What happens to a dog during recovery from being bitten by a paralysis tick is highly case dependent and not easily predictable. The sooner your dog is presented to the vet, the better their chances of a full recovery.
A dog’s condition can rapidly deteriorate for up to 48 hours after removing a tick. The veterinarian will examine your pet and recommend treatment and hospitalisation. The neurotoxin does affect the muscles used for breathing, causing them to fail. In severe cases, affected pets may require the help of a ventilator to breathe.
Paralysis tick aftercare
If your pet is recovering from their treatment for tick paralysis, please follow your Greencross Vet’s instructions and carefully read the following information so that you can provide your pet with the right aftercare when they return home.
Once they are discharged from the vet, your pet may take a few weeks to return to their normal selves. They may be weak, have a strange bark, struggle to swallow, and have a cough. It’s important that you keep your dog quiet and follow your vet’s instructions while they recover. If there are any concerning ongoing symptoms, take your pet back to your vet to be re-assessed.
Rest and exercise
It is essential that your dog or cat is kept quiet and rested. They should not be allowed to exercise or run around for the 10-14 days or so following their treatment for tick paralysis. There may still be residual tick toxin in your pet’s body and exercise, stress and heat will all be detrimental to their health.
Food and water
Your pet’s ability to swallow may have been affected by the tick’s poison. For the 5 days after treatment, please only offer them small amounts of water and soft food at regular intervals. If there is any coughing or gagging, please contact your Greencross Vet.
You may notice a small weak cough. This should dissipate over the next week or so. If you notice that the cough is becoming worse or that your pet does not seem like themselves, please do not hesitate to contact your local Greencross Vets as soon as possible. You may notice that your dog’s bark is a bit harsh or that your cat’s meow is not as strong as normal – this will take time to return.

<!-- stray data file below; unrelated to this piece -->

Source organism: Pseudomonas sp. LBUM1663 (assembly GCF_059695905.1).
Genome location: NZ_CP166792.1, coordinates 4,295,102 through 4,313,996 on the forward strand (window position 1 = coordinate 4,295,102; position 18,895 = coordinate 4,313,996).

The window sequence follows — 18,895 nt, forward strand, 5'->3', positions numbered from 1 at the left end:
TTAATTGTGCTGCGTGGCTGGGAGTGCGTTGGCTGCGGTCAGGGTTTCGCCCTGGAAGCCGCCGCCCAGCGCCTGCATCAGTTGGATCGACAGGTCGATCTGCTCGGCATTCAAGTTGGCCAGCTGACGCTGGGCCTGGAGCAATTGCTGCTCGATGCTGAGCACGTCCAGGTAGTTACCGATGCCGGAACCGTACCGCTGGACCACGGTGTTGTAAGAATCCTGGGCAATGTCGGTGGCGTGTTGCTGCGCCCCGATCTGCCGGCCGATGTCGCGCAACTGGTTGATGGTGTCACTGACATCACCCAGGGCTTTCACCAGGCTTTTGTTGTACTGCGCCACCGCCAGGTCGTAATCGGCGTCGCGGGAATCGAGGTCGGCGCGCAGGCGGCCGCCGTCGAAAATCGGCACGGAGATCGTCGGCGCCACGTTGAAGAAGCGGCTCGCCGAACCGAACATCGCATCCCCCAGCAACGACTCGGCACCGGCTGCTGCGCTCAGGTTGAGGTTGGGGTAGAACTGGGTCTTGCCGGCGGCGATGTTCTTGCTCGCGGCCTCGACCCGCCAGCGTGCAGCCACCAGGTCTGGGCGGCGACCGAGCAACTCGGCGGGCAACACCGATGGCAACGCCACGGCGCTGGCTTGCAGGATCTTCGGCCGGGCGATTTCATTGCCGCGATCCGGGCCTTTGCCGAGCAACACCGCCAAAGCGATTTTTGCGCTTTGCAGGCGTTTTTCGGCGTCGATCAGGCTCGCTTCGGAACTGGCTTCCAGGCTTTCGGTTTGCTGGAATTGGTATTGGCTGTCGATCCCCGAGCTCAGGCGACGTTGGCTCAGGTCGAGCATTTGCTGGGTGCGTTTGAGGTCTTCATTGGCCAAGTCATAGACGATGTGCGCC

Paralysis tick monitoring
You must still check your dog or cat daily for ticks as the tick antiserum they have been administered does not provide them with immunity from paralysis ticks. Approximately 90% of ticks are found on pets from the front shoulders forward. However, they can occur at any place on the body, including between the feet, ears, mouth etc. Your pet has been weakened and will be more susceptible to the effects of tick paralysis so if you notice another tick on your pet, take them to your nearest Greencross Vets clinic immediately.
Paralysis tick minimisation
Regularly using a tick treatment as per the label will decrease the chance of your pet having a tick. However no method can guarantee 100% protection and we always recommend daily checks. Some pets benefit from regular “tick clips” as having a shorter coat makes it faster to find potential ticks.
Warning signs to look out for
Call your Greencross Vets clinic immediately for advice if:
- your pet is not responding to treatment as you feel they should be
- you have any questions about your pet’s health at all